We hear from many teachers in low-income schools that social-emotional learning (SEL) is considered an “add-on”—something that can happen after students have proven their academic merit. If that’s the case, does that mean social-emotional learning is a luxury only for wealthy children, whose schools perform better academically and can afford to invest time and money in SEL programs?
Absolutely not. In fact, it’s not a luxury for either group. It’s a necessity.
Numerous studies have shown that social-emotional learning (SEL) increases students’ academic achievement and positive attitudes toward self, school, and others. It also reduces problem behavior and emotional distress. In other words, it’s good for everyone—but for different reasons.
SEL can help students from disadvantaged backgrounds overcome the cognitive and emotional scars they suffer as a result of their environment. As Paul Tough reports in his new book, How Children Succeed, studies over the last 10 years have shown that the body’s reaction to stress—caused by things such as violence, exposure to substance abuse, and neglect in infancy and childhood—can have very serious and long-lasting negative effects on kids’ psychological, physical, and neurological development.
This, in turn, negatively impacts their academic success: Children who experience this kind of stress often suffer from learning and behavioral problems, including difficulty concentrating and sitting still; they also have a hard time handling challenging situations and regulating their emotions.
Social-emotional skills such as mindfulness can help children lessen their anxiety and improve their attention in the classroom. Teaching students to recognize, express, and regulate their emotions through programs like RULER may help them handle difficult emotions.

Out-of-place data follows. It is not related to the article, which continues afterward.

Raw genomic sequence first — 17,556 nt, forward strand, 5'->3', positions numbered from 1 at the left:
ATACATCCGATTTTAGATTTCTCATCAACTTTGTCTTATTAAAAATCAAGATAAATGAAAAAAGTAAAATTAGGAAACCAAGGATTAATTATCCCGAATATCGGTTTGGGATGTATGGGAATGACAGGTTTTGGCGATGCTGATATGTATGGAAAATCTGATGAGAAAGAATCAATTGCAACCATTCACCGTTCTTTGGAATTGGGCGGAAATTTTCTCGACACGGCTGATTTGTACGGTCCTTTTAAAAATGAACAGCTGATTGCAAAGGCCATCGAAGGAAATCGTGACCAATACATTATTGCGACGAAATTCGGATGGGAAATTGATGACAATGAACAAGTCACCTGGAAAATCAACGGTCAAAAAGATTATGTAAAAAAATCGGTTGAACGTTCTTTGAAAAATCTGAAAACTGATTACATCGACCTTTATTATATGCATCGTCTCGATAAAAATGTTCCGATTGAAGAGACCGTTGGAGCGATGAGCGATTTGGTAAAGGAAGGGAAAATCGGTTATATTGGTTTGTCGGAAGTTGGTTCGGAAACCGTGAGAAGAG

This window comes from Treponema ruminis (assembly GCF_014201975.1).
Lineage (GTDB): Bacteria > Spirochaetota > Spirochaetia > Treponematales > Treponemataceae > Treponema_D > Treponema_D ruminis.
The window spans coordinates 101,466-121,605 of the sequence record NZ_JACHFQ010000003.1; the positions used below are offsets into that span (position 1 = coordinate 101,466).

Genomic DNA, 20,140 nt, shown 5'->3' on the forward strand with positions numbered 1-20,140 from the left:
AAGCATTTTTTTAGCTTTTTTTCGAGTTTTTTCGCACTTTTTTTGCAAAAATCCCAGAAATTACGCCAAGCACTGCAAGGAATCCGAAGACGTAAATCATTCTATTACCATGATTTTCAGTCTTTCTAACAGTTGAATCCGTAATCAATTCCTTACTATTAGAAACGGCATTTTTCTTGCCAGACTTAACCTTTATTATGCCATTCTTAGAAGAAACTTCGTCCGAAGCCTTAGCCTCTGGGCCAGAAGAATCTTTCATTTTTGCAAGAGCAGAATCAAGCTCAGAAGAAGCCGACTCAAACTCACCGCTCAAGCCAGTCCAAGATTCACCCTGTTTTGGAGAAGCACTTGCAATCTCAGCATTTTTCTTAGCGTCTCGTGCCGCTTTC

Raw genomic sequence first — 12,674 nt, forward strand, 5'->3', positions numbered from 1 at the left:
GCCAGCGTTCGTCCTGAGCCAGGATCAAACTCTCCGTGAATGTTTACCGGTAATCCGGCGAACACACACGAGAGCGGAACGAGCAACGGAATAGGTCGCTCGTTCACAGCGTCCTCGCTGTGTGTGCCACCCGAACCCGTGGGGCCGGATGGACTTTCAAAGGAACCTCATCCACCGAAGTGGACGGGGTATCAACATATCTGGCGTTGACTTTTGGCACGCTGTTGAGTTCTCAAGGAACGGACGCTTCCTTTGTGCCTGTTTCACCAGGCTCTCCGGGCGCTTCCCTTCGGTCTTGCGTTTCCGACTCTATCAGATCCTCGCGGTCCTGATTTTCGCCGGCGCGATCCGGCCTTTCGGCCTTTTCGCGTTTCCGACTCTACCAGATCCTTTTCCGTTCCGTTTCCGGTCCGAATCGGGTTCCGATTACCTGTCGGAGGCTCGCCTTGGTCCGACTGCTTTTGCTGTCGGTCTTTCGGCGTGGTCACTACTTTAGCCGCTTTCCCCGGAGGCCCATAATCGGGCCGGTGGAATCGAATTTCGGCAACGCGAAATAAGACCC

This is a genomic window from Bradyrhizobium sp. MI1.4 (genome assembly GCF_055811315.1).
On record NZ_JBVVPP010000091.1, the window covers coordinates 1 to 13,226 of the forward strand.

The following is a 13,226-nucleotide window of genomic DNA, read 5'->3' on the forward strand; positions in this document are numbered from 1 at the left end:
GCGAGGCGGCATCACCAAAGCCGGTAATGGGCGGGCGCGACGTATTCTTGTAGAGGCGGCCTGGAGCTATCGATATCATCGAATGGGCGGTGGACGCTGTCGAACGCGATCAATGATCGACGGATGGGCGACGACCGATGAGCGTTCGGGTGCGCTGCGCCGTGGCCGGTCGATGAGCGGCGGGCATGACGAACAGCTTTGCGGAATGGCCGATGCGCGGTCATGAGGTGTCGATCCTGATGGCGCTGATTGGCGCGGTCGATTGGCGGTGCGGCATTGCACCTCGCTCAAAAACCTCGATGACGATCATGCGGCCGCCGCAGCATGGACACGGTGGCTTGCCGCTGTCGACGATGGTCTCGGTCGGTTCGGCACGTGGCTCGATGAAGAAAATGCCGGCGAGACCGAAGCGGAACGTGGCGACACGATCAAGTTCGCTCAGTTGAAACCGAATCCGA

But children from disadvantaged backgrounds aren’t the only ones who can benefit from social-emotional education. Scientists have found that affluent students, particularly teenagers, are at tremendous risk for problems such as depression, anxiety, substance abuse, eating disorders, and cutting.
For example, 22 percent of adolescent girls from affluent homes are clinically depressed—that’s three times the national rate of depression for adolescent girls. Affluent teenage boys suffer from depression and anxiety as well, although not at the same rate as girls. However, by the time boys reach 11th and 12th grades, they often self-medicate with drugs and alcohol to deal with their emotional issues.
While it’s easy to think that children from wealthy backgrounds have all the resources to set them on a sure path to success, this is not the case at all.
One reason why is the extreme pressure to succeed that affluent children face. High expectations for children are usually a good thing; however, as Madeline Levine writes in her book The Price of Privilege, “It is when a parent’s love is experienced as conditional on achievement that children are at risk for serious emotional problems [because] this activates intense feelings of shame and hopelessness.”
In addition, striving for success to satisfy their parents rather than themselves leaves children feeling “empty”—without a sense of who they are and what they want. This lack of identity formation also contributes to their emotional problems.